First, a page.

Rate control for video encoders can be partitioned into procedures of rate allocation and bit achievement at several
levels. For non-real-time applications, we propose to adopt a two-pass video encoding mechanism, where the framelevel
rate allocation in the second pass is characterized of using content-aware models constructed by using information
collected in the first pass. In our proposed scheme, a video sequence is divided into units of non-overlapping window,
where a two-pass procedure is sequentially applied. The goal of the first pass is to find the encoding modes and motion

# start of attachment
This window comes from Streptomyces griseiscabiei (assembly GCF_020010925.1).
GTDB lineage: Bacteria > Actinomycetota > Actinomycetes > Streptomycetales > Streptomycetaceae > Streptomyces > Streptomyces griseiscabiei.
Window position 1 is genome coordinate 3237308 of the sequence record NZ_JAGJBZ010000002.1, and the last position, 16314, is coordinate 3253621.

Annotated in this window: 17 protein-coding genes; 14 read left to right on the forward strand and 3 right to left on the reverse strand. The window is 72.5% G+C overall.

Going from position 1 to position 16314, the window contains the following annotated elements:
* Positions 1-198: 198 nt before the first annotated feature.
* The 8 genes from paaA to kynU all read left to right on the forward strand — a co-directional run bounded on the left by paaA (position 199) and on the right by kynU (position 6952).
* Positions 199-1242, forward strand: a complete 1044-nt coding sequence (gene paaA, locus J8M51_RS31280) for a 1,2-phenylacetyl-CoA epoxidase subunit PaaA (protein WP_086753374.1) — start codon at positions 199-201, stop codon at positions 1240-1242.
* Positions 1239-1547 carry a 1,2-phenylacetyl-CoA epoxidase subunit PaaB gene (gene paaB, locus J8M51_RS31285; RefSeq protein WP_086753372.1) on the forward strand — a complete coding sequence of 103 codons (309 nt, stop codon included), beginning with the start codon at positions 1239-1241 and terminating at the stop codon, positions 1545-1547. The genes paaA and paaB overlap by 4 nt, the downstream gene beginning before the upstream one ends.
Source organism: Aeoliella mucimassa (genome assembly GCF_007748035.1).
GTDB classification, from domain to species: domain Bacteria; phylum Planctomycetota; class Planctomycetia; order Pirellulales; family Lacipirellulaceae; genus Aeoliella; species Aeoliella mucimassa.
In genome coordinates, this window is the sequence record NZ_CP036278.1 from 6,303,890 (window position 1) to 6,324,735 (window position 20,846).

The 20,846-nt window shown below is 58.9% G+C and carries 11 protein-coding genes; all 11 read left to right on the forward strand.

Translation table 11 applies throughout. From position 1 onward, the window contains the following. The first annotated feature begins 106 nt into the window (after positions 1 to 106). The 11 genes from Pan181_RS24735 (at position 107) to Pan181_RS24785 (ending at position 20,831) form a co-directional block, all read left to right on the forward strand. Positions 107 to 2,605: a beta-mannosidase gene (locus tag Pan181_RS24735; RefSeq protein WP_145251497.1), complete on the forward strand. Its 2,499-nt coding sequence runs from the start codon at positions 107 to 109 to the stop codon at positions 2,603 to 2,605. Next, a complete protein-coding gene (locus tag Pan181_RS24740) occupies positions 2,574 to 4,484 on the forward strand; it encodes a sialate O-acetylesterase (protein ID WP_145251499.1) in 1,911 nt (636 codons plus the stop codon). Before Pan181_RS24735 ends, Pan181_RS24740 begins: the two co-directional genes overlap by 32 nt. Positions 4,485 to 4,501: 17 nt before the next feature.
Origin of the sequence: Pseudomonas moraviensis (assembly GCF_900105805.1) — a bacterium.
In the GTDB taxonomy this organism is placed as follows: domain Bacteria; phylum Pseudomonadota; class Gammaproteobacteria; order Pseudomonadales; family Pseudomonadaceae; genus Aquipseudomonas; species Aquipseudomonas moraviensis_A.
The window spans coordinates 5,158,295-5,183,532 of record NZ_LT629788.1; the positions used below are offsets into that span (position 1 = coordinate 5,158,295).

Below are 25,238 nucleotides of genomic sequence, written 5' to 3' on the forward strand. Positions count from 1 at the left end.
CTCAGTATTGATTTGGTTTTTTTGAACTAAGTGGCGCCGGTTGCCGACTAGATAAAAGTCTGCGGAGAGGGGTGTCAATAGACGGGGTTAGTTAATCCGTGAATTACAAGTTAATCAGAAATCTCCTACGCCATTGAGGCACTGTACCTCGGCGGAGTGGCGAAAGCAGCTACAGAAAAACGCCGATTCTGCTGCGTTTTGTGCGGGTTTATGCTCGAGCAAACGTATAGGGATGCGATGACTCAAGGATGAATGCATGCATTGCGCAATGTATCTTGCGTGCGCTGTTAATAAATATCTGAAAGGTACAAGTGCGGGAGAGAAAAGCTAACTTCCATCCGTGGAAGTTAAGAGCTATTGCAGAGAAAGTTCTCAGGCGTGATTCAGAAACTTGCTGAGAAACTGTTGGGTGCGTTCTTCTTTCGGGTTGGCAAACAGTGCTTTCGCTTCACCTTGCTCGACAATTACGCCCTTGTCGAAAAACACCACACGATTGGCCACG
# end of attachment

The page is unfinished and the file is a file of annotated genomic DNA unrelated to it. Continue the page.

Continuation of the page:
vectors (MVs) for each MB and generate the proposed R-λ (rate vs. Lagrangian multiplier) and D-λ (distortion vs.
Lagrangian multiplier) models to represent content characteristics of each frame. In the second pass, the encoding modes
and MVs for MBs found in the first pass are retained, but the QPs are re-assigned MB-by-MB according to bit-rate and
distortion predictions based on the above-constructed models. The performance of the proposed two-pass video encoder
was compared with the H.264 reference model JM8.0. From the results, the proposed method outperforms JM 8.0 in
PSNR by up to 1.38 dB for the test images used. Besides, the proposed algorithm is capable of keeping a controlled bit
rate of much more precision (< 0.017% of error, two orders better than JM8.0), as well as a slightly smoother video
quality, than that obtained by JM 8.0.